Referring now to the drawings, the present invention is in the form of an intraocular lens for surgical replacement of the human lens in the treatment of cataracts in the human eye.
Although not shown in the accompanying figures, the retina is composed of rods and cones which act as light receptors. The retina includes a fovea which is a rodless portion which provides for acute vision. The outside of the rearward or posterior portion of the eye 10 is known as the sclera. The sclera joins with, and forms a portion of, the covering for the optic nerve. Images received by the retina are transmitted through the optic nerve to the brain. The area between the retina and the capsule 20 is occupied by vitreous fluid. Finally, the eye 10 includes a ciliary muscle or body 24 having zonular fibers 26 (also referred to as zonules) which are attached to the capsule 20.
Ocular adjustments for sharp focusing of objects viewed at different distances is accomplished by the action of the ciliary body 24 on the capsule 20 and crystalline lens (which would be located at numeral 28 in the natural, unmodified eye) through the zonular fibers 26. The ciliary body 24 contracts, allowing the capsule 20 to return to a more spherical shape for viewing objects that are nearer the viewer. When the ciliary body 24 retracts and pulls on the zonular fibers 26 to make the capsule 20 more discoid, objects at a distance can be viewed in proper focus.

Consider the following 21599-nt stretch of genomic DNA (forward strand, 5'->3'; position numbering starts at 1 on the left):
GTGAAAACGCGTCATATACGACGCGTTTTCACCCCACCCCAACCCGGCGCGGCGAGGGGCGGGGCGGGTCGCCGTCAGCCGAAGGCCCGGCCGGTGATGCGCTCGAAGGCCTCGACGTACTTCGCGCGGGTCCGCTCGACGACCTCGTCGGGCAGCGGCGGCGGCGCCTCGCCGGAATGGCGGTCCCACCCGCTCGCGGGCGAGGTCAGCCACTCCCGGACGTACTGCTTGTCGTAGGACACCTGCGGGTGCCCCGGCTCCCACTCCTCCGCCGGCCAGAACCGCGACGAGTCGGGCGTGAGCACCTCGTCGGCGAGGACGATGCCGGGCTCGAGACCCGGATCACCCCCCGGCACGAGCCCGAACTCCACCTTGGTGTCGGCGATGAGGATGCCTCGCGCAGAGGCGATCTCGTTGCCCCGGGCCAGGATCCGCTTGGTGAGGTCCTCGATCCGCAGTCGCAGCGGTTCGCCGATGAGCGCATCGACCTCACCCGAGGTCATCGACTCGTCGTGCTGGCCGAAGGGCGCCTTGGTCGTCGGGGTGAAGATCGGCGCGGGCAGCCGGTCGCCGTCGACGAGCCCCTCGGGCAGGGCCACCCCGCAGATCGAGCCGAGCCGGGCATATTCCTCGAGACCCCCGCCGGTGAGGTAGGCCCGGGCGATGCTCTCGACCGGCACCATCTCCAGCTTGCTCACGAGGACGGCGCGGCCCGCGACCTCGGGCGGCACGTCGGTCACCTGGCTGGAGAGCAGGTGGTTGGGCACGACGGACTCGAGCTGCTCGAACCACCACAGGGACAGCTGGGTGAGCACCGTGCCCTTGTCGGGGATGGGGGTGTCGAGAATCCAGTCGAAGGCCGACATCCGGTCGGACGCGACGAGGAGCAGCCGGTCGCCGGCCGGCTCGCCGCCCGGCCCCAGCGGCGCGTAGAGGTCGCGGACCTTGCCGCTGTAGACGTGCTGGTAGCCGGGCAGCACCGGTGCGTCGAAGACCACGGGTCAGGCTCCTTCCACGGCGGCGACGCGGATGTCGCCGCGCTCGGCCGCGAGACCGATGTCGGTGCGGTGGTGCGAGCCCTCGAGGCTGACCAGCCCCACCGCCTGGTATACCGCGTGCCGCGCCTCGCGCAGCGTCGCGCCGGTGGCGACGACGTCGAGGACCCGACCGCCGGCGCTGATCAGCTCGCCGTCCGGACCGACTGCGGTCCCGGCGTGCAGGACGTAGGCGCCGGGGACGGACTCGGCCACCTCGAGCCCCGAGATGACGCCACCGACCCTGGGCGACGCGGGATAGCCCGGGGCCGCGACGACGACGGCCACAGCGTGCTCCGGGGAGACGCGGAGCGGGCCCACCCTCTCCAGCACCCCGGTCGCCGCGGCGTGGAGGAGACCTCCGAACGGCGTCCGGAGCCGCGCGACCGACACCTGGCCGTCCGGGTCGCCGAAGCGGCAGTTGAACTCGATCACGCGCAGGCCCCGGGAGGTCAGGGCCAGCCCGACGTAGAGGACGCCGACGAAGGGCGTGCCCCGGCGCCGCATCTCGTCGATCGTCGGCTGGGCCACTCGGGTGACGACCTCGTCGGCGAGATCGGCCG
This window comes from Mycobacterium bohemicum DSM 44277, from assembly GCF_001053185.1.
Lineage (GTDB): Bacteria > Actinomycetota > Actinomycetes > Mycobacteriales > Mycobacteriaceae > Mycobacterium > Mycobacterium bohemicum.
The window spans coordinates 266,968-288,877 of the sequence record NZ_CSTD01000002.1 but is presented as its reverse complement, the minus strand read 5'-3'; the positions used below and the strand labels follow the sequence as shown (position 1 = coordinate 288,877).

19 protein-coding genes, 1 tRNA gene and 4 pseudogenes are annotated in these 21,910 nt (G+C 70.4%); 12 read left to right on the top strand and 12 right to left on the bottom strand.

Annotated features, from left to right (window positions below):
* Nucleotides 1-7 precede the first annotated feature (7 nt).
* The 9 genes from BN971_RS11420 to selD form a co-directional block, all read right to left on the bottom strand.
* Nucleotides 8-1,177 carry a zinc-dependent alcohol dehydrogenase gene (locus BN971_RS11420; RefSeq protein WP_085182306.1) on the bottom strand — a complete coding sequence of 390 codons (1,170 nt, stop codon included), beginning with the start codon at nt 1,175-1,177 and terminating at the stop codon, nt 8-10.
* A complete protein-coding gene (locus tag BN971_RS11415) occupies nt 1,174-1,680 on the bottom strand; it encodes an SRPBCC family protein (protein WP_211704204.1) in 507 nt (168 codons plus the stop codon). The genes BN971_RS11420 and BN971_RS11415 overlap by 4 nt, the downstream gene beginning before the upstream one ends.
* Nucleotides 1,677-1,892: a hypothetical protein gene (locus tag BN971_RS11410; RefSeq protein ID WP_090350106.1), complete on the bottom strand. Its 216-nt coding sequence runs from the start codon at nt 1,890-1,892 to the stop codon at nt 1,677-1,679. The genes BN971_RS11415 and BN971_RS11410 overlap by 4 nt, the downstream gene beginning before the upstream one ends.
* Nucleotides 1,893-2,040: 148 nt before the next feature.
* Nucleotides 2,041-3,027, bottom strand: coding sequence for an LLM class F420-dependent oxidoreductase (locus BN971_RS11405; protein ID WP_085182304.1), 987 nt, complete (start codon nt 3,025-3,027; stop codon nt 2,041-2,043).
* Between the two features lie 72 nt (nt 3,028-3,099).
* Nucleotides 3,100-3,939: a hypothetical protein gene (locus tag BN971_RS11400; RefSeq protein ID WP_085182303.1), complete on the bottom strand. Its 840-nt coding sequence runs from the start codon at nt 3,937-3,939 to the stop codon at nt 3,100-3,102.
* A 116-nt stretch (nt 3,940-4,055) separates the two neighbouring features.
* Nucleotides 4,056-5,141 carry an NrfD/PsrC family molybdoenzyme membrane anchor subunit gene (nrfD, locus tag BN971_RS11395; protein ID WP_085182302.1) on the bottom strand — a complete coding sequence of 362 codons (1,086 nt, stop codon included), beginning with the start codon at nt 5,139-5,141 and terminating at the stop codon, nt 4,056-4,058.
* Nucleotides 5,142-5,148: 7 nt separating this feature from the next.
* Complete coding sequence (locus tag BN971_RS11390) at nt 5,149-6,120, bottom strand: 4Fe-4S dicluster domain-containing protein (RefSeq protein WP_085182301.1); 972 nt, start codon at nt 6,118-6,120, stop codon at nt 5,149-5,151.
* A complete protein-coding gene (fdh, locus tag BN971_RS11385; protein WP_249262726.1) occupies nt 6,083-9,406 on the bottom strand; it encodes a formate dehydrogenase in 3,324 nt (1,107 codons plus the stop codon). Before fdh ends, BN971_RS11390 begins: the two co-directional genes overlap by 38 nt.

1. Lens Embodiment of
Preferably, the overall shape of lens 30 in its original resting, non-deformed shape generally conforms to the shape of capsule 20 when capsule 20 is focused to view an object near the viewer (